- Danish government, Goldman plan to list Dong by early 2017
- Finance Minister says market shouldn't focus on oil business
Denmark is urging investors to disregard crude prices as the government, together with Goldman Sachs, prepares the nation’s oil and gas utility for an initial public offering by the first quarter of next year.
Finance Minister Claus Hjort Frederiksen says Dong Energy A/S is now big enough in renewable energy to withstand plunging fossil fuel markets.
The roughly 17 percent decline in Brent crude since the IPO plan was announced in September “doesn’t change the fundamental rationale behind the IPO,” Frederiksen told Bloomberg. Dong’s renewable energy focus has grown so its “earnings are less dependent” on oil and gas prices, he said.
But Dong isn’t quite as immune to oil prices as it would like to be. The company earlier this year said it failed to find a buyer for its Exploration and Production unit. Shedding that business was supposed to help Dong focus on expanding its role as the world’s largest builder of offshore wind-turbine parks. E&P made up 53 percent of Dong’s 2015 earnings before interest, tax, depreciation and amortization, but the company also wrote down the value of the division by $2.35 billion to reflect collapsing energy prices.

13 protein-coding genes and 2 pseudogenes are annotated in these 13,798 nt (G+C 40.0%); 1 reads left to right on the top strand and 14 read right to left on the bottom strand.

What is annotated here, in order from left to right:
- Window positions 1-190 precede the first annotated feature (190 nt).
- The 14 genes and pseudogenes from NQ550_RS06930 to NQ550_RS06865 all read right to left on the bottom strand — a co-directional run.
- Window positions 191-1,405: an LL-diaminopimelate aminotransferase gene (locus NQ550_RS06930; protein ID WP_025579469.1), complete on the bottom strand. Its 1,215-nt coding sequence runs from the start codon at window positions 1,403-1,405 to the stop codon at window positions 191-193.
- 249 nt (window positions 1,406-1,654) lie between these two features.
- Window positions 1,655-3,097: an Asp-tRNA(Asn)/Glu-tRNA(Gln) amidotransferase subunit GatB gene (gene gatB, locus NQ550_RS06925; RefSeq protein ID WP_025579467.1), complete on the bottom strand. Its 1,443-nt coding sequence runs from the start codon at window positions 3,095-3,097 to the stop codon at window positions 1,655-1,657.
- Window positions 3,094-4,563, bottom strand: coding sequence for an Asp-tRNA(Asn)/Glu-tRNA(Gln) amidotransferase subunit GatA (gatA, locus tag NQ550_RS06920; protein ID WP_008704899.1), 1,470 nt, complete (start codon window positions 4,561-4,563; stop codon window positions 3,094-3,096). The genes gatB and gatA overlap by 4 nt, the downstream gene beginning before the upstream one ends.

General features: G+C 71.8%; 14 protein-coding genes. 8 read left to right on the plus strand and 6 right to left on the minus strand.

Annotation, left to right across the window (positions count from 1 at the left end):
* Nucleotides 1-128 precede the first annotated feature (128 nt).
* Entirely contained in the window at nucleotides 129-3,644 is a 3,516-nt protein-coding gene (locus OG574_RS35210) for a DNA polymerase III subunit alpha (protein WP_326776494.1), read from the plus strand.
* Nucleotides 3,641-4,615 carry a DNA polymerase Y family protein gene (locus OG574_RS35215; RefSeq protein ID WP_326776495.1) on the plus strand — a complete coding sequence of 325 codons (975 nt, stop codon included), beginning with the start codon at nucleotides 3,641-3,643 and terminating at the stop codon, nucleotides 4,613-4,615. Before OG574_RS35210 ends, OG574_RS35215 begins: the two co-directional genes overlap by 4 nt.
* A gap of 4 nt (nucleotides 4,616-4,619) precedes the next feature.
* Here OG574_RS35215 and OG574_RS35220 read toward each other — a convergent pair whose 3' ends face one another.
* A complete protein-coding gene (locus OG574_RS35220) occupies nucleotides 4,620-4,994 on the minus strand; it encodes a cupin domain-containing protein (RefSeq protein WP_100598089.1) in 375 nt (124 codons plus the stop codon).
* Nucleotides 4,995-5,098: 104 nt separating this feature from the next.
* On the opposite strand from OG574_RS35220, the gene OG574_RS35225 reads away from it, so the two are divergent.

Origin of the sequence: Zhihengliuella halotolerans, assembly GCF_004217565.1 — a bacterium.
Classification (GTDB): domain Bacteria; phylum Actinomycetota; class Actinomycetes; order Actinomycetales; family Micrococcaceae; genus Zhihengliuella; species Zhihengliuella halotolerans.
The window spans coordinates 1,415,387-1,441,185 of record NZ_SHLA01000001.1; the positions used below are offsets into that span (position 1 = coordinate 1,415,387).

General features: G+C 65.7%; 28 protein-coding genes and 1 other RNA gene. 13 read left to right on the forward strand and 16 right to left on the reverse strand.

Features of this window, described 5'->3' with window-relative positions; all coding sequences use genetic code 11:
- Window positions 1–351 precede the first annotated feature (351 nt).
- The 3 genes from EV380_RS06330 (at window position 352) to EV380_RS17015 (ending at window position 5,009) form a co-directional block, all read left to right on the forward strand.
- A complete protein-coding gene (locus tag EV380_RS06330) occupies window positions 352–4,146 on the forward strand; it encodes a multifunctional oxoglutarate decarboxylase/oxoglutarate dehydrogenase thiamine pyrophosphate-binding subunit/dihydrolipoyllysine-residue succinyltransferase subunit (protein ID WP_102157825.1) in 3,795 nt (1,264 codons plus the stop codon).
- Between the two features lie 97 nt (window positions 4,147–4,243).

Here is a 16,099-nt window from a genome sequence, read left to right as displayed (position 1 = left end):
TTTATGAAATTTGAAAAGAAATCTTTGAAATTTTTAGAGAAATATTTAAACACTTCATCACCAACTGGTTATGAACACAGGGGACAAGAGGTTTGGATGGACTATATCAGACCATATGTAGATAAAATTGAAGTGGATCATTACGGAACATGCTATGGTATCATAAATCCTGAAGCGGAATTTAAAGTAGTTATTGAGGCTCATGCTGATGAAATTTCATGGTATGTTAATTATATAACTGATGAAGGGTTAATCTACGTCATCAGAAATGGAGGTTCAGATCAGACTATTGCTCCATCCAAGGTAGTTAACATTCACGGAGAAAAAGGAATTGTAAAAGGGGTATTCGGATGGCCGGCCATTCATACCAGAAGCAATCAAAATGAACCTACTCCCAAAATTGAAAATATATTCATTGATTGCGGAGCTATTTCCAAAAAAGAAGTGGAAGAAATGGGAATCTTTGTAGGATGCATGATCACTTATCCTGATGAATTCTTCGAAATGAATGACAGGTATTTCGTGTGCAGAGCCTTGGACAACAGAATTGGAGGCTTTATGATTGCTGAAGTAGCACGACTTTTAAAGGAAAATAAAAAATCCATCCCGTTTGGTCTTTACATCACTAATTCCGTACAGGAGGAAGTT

The government said on Monday it may use the IPO to cut its stake in Dong to as little as 50.1 percent, compared with the 58.8 percent it holds now. Exactly when the sale goes ahead will depend more on the state of the stock market than on the price of oil, Frederiksen said.
“It’s clear that the market conditions will be considered,” the minister said. “No matter when Dong Energy will be listed, it will happen through a thorough and professional process. Nothing will be rushed through.”